For even more variations, you can cook down just about any fruit and spoon it over a panna cotta/ice cream/yogurt/just about everything. Raspberries (fresh or frozen), blackberries, blueberries, nectarines, peaches (best to peel those), the list goes on... Simply wash fruit, cut up stone fruits or de-stem berries, and cook over medium heat with some sugar and a pinch of salt until they've reached a saucy consistency of your liking. Taste, adjust sweetness, and I always finish with a squeeze of fresh lemon juice to add some brightness to the sauce and ensure that it's not cloyingly sweet. Cool in the fridge. When serving either macerated berries or a cold fruit compote on panna cotta, I simply spoon the fruit on top of the panna cotta in it ramekin or whatever you've chilled it in (teacups work well, too, if you don't have ramekins). Ditto for ice cream.
The other thing I love in the summer is fruit crumbles, because they are so versatile. Once you know how to make a good crumble topping, you can put it on top of so many different fruit combos to make the most of what's in season. I'm currently really into crumble topping with oats, although when my grandmother first taught me how to make blueberry crumble when I was about 8 years old, she only used flour, brown sugar and butter. Either way it's quick to make. When I was a kid I didn't understand ratios, and making blueberry crumble was really just an excuse for me to eat a ton of raw topping while adjusting the brown sugar/butter/flour ratio. Now I follow a recipe, (but yet I still eat a fair amount of the topping...)
Fruit Crumble Topping
Makes topping for one 9-10 inch square crumble
* 1 cup all purpose flour
* ½ cup brown sugar, packed (light or dark is fine)
* ¾ teaspoon kosher salt
* 1 cup quick-cooking (not instant) or old fashioned oats (or you can omit these, and use less butter--I usually eyeball this kind of thing, but I would guess that you'd only need about 7 tablespoons of butter)
* 12 tablespoons (1 ½ sticks) cold unsalted butter, diced
In a stand mixer fitted with the paddle attachment, if you have one, or in a large bowl, combine the dry ingredients. Sprinkle with the butter, and combine on medium speed until the butter is evenly distributed and the mixture is coarse and crumbly (about 4-5 minutes I think?) If you don't have a mixer, use your hands and pinch the butter into the dry ingredients until its well distributed, and will hold together in clumps if you squeeze it together. This recipe (with the oats) makes enough topping to cover a 9 x 9-inch or a 10 x 10-inch crumble, or its equivalent, if you're using a different shaped pan.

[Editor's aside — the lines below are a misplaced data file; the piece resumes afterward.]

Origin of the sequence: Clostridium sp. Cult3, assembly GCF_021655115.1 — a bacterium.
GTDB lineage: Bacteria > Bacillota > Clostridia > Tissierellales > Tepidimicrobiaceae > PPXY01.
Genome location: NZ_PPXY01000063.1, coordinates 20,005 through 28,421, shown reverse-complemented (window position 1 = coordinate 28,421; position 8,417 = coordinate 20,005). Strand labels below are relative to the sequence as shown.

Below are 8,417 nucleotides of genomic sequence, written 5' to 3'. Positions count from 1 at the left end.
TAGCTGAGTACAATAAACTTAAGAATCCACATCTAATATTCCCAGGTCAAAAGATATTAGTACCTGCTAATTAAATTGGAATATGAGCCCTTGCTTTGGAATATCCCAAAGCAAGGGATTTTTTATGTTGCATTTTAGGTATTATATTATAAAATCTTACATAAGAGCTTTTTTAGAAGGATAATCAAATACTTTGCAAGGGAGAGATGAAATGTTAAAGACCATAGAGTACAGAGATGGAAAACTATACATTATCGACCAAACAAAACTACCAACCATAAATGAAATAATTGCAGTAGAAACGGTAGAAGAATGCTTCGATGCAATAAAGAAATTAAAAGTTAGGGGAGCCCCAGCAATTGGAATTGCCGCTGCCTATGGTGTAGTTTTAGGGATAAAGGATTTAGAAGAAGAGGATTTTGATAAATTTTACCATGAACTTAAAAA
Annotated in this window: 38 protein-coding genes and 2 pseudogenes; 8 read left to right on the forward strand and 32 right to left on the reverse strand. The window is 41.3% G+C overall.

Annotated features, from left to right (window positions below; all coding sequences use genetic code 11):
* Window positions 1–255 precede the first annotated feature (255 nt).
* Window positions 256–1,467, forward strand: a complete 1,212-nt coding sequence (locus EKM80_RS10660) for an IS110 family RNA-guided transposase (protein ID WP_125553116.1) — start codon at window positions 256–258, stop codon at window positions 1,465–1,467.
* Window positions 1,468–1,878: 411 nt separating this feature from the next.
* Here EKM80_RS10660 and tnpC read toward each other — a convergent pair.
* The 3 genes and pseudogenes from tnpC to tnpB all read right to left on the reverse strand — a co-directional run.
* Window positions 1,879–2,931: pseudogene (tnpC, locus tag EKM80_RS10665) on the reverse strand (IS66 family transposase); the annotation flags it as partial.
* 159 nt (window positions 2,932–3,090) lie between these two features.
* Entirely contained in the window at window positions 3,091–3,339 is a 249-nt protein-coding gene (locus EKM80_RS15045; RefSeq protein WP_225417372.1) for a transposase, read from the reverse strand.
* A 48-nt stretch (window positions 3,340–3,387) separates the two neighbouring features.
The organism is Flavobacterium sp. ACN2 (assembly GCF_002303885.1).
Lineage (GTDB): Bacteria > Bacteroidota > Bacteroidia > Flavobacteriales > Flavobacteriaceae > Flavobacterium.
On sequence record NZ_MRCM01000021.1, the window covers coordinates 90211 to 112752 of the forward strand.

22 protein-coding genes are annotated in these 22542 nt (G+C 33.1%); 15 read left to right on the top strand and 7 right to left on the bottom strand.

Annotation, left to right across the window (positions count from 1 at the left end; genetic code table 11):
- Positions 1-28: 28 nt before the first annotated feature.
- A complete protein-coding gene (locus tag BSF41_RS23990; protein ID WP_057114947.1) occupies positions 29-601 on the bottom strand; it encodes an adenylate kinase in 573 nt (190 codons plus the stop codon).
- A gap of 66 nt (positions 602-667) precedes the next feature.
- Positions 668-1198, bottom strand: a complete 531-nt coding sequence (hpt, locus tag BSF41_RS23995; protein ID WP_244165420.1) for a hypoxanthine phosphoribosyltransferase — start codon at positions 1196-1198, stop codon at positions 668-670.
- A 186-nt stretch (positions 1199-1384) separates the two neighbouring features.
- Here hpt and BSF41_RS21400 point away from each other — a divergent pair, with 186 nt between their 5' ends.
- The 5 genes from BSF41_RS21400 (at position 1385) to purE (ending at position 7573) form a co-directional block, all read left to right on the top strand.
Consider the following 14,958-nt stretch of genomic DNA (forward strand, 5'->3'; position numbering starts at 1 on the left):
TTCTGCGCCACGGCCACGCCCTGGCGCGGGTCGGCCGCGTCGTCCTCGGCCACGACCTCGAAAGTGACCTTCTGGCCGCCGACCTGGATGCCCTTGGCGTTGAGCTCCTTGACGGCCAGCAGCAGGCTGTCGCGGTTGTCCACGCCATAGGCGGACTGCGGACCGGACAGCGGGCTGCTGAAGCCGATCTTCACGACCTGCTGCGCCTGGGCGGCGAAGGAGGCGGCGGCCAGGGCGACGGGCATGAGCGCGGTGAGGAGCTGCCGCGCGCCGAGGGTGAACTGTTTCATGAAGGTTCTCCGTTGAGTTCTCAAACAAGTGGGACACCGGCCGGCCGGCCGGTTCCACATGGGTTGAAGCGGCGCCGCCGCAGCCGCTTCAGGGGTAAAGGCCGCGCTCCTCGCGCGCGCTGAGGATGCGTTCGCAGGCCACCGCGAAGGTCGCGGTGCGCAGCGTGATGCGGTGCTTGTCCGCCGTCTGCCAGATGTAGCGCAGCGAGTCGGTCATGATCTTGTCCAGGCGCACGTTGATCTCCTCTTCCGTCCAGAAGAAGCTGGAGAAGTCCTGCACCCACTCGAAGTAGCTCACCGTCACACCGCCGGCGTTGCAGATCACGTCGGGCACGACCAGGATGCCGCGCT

It is super easy to halve or double the topping recipe, and extra will keep in the fridge for a week or two, or in the freezer for longer.
So, now to the fruit. As I said, I learned this with blueberries, but the possibilities are extensive: Blueberry/nectarine (or peach), strawberry rhubarb, plum, peach/raspberry, apple (I usually save apple for fall, and add a touch of cinnamon and sugar to the apples), etc. Depending on the fruit, I add a little bit of citrus juice/zest. I mostly use the juice and zest of one lemon, but orange is equally delicious. For most of these, with the exception of strawberry rhubarb, the process is as follows:
Wash the fruit, peel/cut it if necessary, toss with citrus juice and zest, and put it in a lightly buttered baking dish, about 1 1/2 inches deep (the fruit, not the dish), and cover with the crumble topping. Place the baking dish on a cookie sheet (to catch any juices that bubble over), and bake for 40 minutes to an hour in a 350°F oven until the fruit is bubbling around the edges and the top is golden brown. Serve warm or at room temperature, with vanilla ice cream or freshly whipped cream, if desired.
Strawberry rhubarb is a little different, because those are fruits that give off a lot of liquid, and rhubarb is not naturally sweet. If you want to do strawberry rhubarb crumble, I recommend Ina, as always.
Hope some of these ideas inspire your own summer desserting. It's all about taking advantage of what is fresh and abundant and cheap while the seasons last. Apple desserts you can make year-round, chocolate never goes out of season, but you can only have a delicious blueberry or plum crumble for a few short weeks when the fruit is at its peak, so embrace it!